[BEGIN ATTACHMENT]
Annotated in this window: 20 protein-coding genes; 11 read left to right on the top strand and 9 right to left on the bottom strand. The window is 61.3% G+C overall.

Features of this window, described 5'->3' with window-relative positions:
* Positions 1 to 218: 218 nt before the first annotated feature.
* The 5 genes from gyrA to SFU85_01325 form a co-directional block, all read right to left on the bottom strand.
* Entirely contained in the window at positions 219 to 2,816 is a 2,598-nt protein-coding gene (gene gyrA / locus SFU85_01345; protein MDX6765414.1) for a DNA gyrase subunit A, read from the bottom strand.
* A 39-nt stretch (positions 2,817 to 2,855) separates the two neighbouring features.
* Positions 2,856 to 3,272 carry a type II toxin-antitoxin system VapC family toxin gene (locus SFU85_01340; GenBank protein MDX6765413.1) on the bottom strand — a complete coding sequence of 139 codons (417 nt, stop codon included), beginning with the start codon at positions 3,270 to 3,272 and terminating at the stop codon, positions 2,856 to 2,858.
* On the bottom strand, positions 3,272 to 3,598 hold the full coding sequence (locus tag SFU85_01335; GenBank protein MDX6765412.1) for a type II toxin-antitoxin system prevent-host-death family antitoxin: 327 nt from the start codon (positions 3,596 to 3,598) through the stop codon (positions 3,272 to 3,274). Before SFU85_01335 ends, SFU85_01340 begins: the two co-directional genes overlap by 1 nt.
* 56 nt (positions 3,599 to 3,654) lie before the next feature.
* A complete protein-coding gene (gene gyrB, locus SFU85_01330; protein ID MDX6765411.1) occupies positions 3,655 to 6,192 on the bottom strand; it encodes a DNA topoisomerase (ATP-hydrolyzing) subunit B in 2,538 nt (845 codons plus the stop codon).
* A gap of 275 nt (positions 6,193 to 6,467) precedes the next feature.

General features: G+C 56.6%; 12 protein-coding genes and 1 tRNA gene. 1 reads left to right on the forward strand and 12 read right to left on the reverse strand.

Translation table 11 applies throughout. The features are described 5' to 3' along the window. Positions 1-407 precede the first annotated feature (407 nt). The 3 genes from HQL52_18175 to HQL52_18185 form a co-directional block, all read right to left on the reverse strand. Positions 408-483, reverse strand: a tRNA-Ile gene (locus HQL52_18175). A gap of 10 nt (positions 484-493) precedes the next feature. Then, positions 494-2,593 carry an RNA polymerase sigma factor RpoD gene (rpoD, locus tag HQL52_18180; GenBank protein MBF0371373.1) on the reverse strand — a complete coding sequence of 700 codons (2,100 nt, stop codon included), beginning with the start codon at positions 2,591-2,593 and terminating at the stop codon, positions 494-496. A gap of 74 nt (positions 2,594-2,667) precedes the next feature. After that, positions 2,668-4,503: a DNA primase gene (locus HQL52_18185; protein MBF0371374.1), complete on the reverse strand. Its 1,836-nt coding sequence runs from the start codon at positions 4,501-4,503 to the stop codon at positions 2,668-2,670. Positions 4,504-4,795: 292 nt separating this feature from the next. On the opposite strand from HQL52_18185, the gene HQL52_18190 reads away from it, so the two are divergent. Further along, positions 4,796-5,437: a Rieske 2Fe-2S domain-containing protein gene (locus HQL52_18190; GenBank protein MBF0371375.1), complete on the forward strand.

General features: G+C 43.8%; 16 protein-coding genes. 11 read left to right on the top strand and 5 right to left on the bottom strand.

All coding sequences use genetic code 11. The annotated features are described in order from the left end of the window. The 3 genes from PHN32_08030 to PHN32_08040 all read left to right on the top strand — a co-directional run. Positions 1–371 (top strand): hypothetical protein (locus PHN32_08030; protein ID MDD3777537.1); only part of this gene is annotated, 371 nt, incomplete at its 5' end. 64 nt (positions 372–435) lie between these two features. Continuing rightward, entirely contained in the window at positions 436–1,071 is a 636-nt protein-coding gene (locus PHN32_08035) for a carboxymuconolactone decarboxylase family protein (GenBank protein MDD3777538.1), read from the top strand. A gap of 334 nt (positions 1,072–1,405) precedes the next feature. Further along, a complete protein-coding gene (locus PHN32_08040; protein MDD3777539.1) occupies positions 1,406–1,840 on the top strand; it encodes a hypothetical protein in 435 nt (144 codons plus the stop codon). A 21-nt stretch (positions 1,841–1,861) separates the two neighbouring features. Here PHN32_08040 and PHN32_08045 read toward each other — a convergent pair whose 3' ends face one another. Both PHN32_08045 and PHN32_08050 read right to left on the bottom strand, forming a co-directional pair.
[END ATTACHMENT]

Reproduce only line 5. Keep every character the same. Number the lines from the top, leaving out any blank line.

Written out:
* Entirely contained in the window at positions 219 to 2,816 is a 2,598-nt protein-coding gene (gene gyrA / locus SFU85_01345; protein MDX6765414.1) for a DNA gyrase subunit A, read from the bottom strand.